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Old radiators valves

I have a 1929 two pipe system that has been converted to a gas boiler. I have recently done some work on the radiators in an attempt to get them heating fully. I have replaced all of the traps on one return loop of the system (5 radiators). The radiators seem to be heating better but there is one radiator that has a new supply valve on it which heats much quicker and all the way across. The radiators without the new supply valve do not heat all the way before the thermostat is satisfied.



This led me to question the original 1929 valves. They are simplex speciality valves. I took an extra one apart to look at it and there is a small orific on the intake side which is closed by a pin that is lowered when the knob is turned. The opening and the pin that closes the supply look striking similar to the opening on a stem trap.



Therefore, it seems that the old valves have a very restricted opening to let the steam through and the new valves would be letting much more volume through. Can anyone explain why these old valves are designed this way and what effect it is having on my system? The old directions for the original furnace and the original pressure gauge indicate that the system was designed to regulate temperature by adjusting the pressure in the system (1-30 pounds depending on the outside temperature). Should these valves been changed when the system was converted from coal or are they doing what they are suppose to be doing? Thanks again for your help.

Comments

  • Steamhead
    Steamhead Member Posts: 14,318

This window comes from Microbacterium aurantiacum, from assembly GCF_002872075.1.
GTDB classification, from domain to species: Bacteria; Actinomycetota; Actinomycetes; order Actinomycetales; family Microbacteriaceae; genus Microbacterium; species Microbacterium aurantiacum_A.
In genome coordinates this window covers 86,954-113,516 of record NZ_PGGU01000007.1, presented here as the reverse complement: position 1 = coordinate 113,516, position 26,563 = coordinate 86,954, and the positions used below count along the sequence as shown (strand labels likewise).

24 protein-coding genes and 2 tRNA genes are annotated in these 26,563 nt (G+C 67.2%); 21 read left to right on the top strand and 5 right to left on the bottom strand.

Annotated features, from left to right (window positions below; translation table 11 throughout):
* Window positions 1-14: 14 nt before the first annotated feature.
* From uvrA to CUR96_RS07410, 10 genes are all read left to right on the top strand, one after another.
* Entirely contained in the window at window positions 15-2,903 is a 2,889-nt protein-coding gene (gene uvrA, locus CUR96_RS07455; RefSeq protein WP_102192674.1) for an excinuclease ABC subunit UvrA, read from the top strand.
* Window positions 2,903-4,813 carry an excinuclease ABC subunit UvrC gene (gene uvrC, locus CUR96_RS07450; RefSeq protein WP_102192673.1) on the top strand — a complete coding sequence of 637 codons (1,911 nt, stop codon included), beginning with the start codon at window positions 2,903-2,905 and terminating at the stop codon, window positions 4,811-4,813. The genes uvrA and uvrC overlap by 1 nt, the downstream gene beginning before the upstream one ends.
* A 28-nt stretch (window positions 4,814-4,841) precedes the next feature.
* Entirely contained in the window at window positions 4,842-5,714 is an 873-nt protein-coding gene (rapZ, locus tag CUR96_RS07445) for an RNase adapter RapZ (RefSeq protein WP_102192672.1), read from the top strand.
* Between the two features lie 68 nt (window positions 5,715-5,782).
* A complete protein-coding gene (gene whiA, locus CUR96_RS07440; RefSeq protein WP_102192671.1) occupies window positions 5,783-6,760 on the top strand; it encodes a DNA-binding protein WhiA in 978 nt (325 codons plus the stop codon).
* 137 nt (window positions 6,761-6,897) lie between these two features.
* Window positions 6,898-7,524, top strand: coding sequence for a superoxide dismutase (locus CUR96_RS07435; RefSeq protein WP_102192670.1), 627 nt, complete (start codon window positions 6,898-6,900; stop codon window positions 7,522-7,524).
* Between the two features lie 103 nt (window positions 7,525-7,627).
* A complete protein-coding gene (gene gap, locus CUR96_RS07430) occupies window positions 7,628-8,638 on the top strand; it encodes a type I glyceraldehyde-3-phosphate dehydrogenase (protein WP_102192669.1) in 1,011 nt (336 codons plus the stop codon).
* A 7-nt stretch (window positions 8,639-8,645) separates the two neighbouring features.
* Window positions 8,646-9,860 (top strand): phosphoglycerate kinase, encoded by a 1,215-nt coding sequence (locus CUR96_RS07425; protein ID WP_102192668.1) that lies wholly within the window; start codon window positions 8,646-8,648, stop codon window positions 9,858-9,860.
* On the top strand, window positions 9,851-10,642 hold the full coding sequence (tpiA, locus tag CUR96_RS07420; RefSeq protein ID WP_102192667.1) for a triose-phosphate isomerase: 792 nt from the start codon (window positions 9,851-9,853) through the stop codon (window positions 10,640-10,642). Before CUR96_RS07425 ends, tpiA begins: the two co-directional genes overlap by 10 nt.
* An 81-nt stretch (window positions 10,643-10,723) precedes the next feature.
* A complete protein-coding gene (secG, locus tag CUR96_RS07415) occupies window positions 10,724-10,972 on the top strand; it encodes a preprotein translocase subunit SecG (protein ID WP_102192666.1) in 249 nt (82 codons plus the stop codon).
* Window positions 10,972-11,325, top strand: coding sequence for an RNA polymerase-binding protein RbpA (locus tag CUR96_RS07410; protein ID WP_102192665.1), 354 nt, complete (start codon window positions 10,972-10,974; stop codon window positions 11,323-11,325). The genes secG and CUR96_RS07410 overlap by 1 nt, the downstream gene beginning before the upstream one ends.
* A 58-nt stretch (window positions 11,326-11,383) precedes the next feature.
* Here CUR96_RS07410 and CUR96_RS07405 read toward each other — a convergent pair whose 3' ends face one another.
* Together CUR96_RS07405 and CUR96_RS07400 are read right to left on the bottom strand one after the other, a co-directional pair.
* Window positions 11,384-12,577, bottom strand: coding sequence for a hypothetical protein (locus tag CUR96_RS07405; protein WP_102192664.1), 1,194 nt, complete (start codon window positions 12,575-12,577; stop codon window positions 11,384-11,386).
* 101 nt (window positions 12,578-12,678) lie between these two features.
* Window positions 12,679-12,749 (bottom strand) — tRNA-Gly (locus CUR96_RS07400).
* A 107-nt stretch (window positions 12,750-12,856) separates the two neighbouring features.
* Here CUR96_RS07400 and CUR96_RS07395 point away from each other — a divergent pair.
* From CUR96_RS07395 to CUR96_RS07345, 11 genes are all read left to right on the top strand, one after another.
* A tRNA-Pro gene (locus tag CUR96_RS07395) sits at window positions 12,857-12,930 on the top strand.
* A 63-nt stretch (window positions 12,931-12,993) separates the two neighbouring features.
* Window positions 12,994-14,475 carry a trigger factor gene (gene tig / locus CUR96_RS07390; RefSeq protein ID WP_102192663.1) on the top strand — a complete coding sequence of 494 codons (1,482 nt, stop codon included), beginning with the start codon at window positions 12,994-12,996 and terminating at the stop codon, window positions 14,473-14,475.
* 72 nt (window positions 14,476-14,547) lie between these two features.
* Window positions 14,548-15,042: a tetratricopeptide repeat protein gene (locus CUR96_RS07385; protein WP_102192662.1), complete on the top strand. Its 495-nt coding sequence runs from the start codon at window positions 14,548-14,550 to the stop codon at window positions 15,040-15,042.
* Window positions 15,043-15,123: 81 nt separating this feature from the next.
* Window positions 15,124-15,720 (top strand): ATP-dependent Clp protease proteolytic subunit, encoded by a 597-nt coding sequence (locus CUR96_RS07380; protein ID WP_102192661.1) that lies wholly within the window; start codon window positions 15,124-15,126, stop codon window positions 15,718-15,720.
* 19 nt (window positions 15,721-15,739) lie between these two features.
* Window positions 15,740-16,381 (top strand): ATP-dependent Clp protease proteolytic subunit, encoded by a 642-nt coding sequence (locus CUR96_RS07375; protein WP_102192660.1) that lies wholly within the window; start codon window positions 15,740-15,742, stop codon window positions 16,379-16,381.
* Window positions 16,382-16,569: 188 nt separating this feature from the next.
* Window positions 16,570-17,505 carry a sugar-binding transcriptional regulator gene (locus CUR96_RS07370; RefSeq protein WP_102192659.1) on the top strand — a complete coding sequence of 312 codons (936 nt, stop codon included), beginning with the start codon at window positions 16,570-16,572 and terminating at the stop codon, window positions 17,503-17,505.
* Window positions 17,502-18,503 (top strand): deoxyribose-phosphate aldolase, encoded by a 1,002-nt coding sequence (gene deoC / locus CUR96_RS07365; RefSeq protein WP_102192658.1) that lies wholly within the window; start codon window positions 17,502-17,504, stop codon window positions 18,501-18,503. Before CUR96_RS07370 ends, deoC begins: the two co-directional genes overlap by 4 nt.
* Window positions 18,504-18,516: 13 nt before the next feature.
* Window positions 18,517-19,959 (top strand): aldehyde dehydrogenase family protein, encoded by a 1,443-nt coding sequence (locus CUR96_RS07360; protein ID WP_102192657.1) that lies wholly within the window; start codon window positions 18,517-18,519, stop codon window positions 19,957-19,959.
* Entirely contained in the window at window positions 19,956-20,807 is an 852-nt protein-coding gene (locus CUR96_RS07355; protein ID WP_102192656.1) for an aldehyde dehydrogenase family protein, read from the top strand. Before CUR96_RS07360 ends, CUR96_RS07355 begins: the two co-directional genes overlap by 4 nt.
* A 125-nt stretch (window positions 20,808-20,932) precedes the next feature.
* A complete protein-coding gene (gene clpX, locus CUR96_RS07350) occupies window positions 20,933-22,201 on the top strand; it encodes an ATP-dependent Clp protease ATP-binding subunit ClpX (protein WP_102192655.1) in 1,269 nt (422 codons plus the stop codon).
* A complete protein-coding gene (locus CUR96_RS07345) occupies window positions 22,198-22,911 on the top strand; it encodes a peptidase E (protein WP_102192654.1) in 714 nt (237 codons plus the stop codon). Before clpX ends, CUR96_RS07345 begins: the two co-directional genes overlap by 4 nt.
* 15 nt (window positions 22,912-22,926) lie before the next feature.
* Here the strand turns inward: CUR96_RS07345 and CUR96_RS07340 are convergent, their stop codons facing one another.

They are "orificing" valves

    which could be set to limit the amount of steam that could get thru, to what the radiator could condense. This helped balance the system.



    With a newer valve you can add an orifice disk to the union where the valve connects to the radiator.
    All Steamed Up, Inc.
    "Reducing our country's energy consumption, one system at a time"
    Steam, Vapor & Hot-Water Heating Specialists
    Oil & Gas Burner Service
    Baltimore, MD (USA) and consulting anywhere.
    https://heatinghelp.com/find-a-contractor/detail/all-steamed-up-inc
  • GeorgeV
    GeorgeV Member Posts: 16
    That explains a lot.

    That is why my system has been running relatively well with 80 year old traps. So I shouldn't be concerned if a radiator is not heating up completely so long as we have enough heat for the particularly room? I was worried that the system was not running efficiently since the radiators were only heating half way and the traps are so old. So I guess I should leave them in place and not worry about the traps staying cold in a normal heating cycle.
  • Jamie Hall
    Jamie Hall Member Posts: 15,325
    Exactly

    in fact, some orifice systems don't even have traps -- or need them.  But one does have to be a bit careful of pressure.



    On that one radiator with the new valve which is heating all the way across -- you may want to partly close its valve, which is quite acceptable on this type of system, so that it heats more like the others.  Unless you like the extra heat, of course!
    Br. Jamie, osb
    Building superintendent/caretaker, 7200 sq. ft. historic house museum with dependencies in New England.
    Hoffman Equipped System (all original except boiler), Weil-Mclain 580, 2.75 gph Carlin, Vapourstat 0.5 -- 6.0 ounces per square inch
  • GeorgeV
    GeorgeV Member Posts: 16
    Thanks

    Thanks for your quick responses. It is nice to know I can get these questions answered. Even though I am in a relatively large city, it hard (impossible) find anyone who has the knowledge locally, and I have tried.
  • Steamhead
    Steamhead Member Posts: 14,318
    What large city

    are you in? 
    All Steamed Up, Inc.
    "Reducing our country's energy consumption, one system at a time"
    Steam, Vapor & Hot-Water Heating Specialists
    Oil & Gas Burner Service
    Baltimore, MD (USA) and consulting anywhere.
    https://heatinghelp.com/find-a-contractor/detail/all-steamed-up-inc
  • GeorgeV
    GeorgeV Member Posts: 16
    5 hours south of you

    in Roanoke, VIrginia
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